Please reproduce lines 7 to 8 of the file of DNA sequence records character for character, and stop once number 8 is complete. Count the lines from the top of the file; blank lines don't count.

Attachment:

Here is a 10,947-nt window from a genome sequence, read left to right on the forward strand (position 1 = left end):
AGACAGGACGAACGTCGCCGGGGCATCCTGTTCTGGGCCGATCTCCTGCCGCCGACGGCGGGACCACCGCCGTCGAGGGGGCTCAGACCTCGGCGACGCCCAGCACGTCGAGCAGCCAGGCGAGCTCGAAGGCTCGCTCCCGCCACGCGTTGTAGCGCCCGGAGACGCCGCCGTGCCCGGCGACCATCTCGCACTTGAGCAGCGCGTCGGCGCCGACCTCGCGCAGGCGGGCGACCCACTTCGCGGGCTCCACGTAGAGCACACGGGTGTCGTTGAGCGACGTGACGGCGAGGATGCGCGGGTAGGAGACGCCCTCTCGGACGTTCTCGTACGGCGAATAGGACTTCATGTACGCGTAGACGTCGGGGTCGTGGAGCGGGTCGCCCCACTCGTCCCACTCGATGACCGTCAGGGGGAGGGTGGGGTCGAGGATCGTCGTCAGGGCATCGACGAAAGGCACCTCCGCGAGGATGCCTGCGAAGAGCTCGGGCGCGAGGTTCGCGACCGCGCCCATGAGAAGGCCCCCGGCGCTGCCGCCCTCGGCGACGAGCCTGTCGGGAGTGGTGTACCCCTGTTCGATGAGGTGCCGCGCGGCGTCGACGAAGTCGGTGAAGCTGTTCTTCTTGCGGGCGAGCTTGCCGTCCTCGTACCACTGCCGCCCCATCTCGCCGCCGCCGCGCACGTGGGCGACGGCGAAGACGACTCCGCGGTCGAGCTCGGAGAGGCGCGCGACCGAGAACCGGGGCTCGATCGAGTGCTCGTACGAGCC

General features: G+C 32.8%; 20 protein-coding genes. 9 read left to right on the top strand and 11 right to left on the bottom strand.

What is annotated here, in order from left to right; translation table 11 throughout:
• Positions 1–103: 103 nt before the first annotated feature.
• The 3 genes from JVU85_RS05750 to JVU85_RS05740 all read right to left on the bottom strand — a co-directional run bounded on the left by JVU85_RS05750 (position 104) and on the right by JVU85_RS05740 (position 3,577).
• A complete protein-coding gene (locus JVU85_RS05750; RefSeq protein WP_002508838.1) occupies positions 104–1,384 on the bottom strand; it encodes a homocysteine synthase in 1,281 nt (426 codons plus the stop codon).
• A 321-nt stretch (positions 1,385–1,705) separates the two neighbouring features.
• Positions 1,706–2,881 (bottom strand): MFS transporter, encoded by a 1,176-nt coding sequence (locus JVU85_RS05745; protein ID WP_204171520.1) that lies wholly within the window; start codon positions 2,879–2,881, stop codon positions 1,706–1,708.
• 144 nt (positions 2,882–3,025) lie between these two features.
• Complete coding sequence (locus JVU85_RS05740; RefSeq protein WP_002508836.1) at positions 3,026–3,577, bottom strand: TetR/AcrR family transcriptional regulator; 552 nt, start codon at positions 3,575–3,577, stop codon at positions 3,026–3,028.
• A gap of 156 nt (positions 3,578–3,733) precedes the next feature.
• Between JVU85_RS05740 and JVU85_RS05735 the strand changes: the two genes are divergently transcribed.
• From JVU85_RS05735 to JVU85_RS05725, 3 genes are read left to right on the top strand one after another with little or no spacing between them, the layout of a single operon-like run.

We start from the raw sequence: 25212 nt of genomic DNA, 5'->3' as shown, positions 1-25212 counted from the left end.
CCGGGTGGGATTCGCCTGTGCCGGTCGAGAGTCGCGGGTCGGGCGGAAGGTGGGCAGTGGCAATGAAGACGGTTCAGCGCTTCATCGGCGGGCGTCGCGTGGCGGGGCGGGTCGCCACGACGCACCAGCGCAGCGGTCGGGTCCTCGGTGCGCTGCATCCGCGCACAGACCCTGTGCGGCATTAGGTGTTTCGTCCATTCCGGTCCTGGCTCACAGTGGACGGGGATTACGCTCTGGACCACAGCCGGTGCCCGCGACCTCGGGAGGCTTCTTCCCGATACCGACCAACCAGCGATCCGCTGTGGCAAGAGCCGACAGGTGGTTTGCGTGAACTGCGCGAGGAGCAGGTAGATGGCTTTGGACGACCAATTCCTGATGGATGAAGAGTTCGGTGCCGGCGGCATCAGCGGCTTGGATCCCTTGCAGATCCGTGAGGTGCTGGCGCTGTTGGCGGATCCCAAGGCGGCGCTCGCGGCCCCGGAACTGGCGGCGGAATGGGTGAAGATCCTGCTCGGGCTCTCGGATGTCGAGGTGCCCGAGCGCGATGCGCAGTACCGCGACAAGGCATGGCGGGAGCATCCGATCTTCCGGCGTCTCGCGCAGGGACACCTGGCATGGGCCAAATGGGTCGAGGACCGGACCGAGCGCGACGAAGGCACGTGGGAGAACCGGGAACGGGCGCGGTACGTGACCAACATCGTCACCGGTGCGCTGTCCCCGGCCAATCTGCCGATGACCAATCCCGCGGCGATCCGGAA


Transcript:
• A complete protein-coding gene (locus JVU85_RS05750; RefSeq protein WP_002508838.1) occupies positions 104–1,384 on the bottom strand; it encodes a homocysteine synthase in 1,281 nt (426 codons plus the stop codon).
• A 321-nt stretch (positions 1,385–1,705) separates the two neighbouring features.